Every morning near Sunset Park in Brooklyn, Guadalupe Mendieta walks to the local public school to pick up free breakfast snacks for her three sons. Since the city’s schools shut down in mid-March in response to the spread of COVID-19, Mendieta, a recently unemployed home health aide, has had to balance the chaos of having three young boys — ages 5, 6, and 11 — at home while they attend school virtually, all at the same time.
Mendieta is careful not to let her children spend too much time outside. Their building has more than 40 apartments, with seven or more on each floor. She’s worried that if one of her neighbors has a cough, they might touch a railing or a doorknob.
“It’s been a week since they went out,” she said. With days in between outdoor strolls, she and her children have been noticing the seasons change. “Before trees had little blossoms, now they have leaves, and next time we go out there’s going to be more green on those trees.”
After her morning trip for bagels, muffins, and juice, Mendieta makes sure that her kids are up and ready to mark themselves present for their online classes. Her oldest, Omar, takes care of his own attendance by logging in to his school’s online portal. She has to make sure that her two younger children, Daniel and Noah, call in and say hello to their teachers before moving on to other activities.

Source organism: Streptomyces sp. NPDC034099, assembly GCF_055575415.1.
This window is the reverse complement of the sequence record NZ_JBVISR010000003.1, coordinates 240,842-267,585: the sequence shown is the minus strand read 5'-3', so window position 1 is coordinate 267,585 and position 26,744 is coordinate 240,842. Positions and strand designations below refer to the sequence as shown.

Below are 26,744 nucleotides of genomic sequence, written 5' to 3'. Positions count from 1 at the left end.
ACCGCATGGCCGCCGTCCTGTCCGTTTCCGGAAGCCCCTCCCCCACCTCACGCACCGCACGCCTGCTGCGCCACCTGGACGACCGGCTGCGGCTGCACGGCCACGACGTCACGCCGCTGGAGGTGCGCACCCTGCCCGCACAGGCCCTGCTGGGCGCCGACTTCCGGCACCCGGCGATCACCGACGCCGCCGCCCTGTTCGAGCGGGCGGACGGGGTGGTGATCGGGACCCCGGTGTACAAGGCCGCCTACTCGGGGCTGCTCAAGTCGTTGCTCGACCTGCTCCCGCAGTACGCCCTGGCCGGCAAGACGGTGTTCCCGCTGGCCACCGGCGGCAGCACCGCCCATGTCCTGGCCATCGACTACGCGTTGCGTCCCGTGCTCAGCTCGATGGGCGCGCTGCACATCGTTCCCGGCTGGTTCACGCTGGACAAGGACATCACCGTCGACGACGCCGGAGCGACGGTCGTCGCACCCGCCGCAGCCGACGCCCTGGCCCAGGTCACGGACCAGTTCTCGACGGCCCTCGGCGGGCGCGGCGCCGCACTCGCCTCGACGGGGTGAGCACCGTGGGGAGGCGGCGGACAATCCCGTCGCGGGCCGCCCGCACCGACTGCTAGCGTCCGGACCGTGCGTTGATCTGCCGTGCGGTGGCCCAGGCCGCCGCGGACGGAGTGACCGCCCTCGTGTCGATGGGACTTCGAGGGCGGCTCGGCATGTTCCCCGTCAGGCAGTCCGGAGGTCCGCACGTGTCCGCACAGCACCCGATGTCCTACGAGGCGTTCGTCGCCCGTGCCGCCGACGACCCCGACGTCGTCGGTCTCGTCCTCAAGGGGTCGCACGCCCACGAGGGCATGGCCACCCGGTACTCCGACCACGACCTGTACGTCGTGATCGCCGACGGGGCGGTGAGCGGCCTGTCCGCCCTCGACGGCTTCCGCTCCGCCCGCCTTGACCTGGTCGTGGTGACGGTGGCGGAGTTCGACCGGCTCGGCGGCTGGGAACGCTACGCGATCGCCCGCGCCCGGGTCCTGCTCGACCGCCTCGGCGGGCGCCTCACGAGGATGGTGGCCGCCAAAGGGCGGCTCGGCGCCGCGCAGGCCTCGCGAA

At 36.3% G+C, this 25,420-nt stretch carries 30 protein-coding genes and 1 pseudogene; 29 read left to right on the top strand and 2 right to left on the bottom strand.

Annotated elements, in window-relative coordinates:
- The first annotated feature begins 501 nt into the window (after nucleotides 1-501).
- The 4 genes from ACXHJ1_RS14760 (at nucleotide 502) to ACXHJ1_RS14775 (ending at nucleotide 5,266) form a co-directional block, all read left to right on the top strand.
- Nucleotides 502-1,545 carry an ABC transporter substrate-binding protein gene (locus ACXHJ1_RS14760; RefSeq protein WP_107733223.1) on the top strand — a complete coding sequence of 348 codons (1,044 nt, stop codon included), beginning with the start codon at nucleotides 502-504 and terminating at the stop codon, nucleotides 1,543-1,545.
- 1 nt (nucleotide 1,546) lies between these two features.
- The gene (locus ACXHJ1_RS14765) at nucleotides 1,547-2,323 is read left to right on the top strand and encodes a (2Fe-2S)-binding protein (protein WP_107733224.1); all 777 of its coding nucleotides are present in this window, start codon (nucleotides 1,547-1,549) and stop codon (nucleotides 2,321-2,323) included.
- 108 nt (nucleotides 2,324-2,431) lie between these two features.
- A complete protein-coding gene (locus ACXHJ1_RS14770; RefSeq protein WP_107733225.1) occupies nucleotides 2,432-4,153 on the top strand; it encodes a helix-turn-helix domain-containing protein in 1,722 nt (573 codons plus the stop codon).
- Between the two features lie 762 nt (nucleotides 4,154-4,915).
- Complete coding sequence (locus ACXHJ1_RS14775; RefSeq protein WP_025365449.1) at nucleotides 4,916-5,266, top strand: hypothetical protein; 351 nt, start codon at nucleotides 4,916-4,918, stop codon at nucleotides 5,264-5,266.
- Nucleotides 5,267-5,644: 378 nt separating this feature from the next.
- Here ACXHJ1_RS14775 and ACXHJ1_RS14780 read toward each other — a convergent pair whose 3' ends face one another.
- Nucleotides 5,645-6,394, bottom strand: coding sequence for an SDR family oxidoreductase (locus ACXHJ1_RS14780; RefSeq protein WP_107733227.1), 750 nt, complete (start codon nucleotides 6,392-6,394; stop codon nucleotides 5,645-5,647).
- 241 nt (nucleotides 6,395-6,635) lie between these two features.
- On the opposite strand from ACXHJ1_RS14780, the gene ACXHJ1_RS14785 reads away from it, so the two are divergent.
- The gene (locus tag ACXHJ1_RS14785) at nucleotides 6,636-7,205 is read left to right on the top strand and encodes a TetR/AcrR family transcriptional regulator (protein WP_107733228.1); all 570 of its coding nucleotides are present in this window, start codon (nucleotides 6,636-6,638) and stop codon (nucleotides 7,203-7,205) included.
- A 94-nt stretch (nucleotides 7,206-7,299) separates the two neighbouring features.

Much of the recent reporting about remote learning has highlighted the differences between affluent parents and lower-income parents in their widely disparate capacity to engage with their child’s learning. Many low-income parents struggle to get a steady internet connection or find a quiet place to work that isn’t already occupied by another family member. Nearly 24% of all children in New York City live in poverty, with the highest percentages in the Bronx (38%) and Brooklyn (26%).
Mendieta keeps track of the various apps that teachers use for online learning for her older son, and finds coloring book pages online and prints them out from home for her two younger boys. She finished high school in 2012 and completed one year of college last year. With all her kids learning from home, she often has to help teach them. “I know what I have to do, but it’s still confusing sometimes,” she said over the phone.
During a normal school year, Mendieta’s two older sons would be attending P.S. 94 in Brooklyn’s 15th school district. Almost half of the school’s student population are English Language Learners according to the Department of Education. Around 96% of Sunset Park’s public school students qualify for free lunch. Now, instead of that free lunch, Mendieta either makes sandwiches or chicken and rice with whatever fresh vegetables are available at the food pantry.
Before the coronavirus started spreading in New York, Mendieta cared for the elderly and the disabled as a home health attendant. But now, she hasn’t worked in months. When the schools closed, she had to quit her job in order to stay at home and take care of her children. She lives with her partner and the father of her children, who has been able to continue working as a butcher near a local hospital, waking up at around 3 in the morning and returning home at 2 or 3 in the afternoon.